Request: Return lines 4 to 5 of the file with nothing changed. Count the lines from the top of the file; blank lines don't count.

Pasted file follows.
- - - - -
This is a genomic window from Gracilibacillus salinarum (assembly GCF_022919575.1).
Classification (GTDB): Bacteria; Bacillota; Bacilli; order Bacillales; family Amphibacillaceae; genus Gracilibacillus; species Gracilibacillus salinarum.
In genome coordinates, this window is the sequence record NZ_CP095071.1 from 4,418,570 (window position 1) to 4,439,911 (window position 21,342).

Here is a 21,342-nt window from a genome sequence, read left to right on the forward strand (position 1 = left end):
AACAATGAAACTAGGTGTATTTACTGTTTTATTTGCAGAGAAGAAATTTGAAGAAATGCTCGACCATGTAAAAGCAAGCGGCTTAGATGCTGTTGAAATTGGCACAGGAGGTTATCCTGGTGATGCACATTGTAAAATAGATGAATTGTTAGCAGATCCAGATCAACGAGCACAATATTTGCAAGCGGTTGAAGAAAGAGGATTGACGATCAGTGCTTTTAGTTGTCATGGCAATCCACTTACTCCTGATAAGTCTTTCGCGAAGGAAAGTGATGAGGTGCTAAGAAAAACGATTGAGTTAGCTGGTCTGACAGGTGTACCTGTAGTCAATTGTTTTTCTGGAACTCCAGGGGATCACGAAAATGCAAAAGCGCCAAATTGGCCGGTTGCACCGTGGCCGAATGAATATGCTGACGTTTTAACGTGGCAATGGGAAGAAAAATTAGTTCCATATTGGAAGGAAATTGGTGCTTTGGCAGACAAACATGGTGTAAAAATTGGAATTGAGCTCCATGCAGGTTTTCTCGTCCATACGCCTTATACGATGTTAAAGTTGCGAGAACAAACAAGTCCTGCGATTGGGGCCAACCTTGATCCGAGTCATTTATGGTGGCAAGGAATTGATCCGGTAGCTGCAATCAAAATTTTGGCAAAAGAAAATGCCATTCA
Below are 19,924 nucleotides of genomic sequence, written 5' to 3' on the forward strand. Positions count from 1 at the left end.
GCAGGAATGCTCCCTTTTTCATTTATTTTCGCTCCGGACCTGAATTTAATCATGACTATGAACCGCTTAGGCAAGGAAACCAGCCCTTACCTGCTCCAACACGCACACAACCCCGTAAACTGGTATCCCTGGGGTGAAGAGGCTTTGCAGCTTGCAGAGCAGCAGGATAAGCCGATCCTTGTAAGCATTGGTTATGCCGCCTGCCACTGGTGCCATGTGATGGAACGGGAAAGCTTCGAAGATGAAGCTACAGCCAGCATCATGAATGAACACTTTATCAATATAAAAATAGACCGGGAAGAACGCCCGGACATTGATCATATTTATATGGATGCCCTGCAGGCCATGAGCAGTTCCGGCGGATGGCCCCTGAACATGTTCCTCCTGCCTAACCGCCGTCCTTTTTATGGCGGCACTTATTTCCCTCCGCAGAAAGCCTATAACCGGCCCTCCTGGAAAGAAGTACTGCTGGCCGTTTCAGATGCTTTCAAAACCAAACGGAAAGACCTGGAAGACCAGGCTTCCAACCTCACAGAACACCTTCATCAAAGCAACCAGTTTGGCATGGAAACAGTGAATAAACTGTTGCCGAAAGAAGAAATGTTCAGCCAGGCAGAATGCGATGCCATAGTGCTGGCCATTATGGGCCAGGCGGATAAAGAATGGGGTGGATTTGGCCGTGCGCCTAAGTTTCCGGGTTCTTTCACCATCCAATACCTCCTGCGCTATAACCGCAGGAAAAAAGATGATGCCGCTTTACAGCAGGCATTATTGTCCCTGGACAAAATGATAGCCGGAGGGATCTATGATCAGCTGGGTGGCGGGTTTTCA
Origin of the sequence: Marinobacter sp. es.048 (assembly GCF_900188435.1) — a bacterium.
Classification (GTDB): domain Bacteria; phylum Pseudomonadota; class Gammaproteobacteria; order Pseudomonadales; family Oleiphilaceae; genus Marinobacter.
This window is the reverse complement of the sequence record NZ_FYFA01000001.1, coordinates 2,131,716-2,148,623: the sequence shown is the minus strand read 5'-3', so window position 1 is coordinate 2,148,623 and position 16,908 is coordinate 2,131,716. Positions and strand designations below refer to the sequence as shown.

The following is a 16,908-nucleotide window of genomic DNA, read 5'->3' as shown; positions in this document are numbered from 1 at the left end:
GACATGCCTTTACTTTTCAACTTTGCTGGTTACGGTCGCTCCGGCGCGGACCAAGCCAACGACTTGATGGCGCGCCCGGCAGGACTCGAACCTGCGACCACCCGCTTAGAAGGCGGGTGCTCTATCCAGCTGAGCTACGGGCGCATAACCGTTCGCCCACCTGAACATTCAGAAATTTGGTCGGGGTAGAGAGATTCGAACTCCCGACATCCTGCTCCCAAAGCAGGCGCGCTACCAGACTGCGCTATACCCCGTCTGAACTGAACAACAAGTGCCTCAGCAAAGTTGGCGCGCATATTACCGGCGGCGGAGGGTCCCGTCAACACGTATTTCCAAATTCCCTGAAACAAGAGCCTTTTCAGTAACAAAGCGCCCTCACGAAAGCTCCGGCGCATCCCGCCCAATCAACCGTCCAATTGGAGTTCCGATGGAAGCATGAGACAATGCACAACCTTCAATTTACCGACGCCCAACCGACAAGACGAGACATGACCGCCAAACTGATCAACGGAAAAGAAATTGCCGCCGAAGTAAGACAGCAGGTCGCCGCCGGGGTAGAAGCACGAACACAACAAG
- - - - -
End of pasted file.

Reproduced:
Here is a 21,342-nt window from a genome sequence, read left to right on the forward strand (position 1 = left end):
AACAATGAAACTAGGTGTATTTACTGTTTTATTTGCAGAGAAGAAATTTGAAGAAATGCTCGACCATGTAAAAGCAAGCGGCTTAGATGCTGTTGAAATTGGCACAGGAGGTTATCCTGGTGATGCACATTGTAAAATAGATGAATTGTTAGCAGATCCAGATCAACGAGCACAATATTTGCAAGCGGTTGAAGAAAGAGGATTGACGATCAGTGCTTTTAGTTGTCATGGCAATCCACTTACTCCTGATAAGTCTTTCGCGAAGGAAAGTGATGAGGTGCTAAGAAAAACGATTGAGTTAGCTGGTCTGACAGGTGTACCTGTAGTCAATTGTTTTTCTGGAACTCCAGGGGATCACGAAAATGCAAAAGCGCCAAATTGGCCGGTTGCACCGTGGCCGAATGAATATGCTGACGTTTTAACGTGGCAATGGGAAGAAAAATTAGTTCCATATTGGAAGGAAATTGGTGCTTTGGCAGACAAACATGGTGTAAAAATTGGAATTGAGCTCCATGCAGGTTTTCTCGTCCATACGCCTTATACGATGTTAAAGTTGCGAGAACAAACAAGTCCTGCGATTGGGGCCAACCTTGATCCGAGTCATTTATGGTGGCAAGGAATTGATCCGGTAGCTGCAATCAAAATTTTGGCAAAAGAAAATGCCATTCA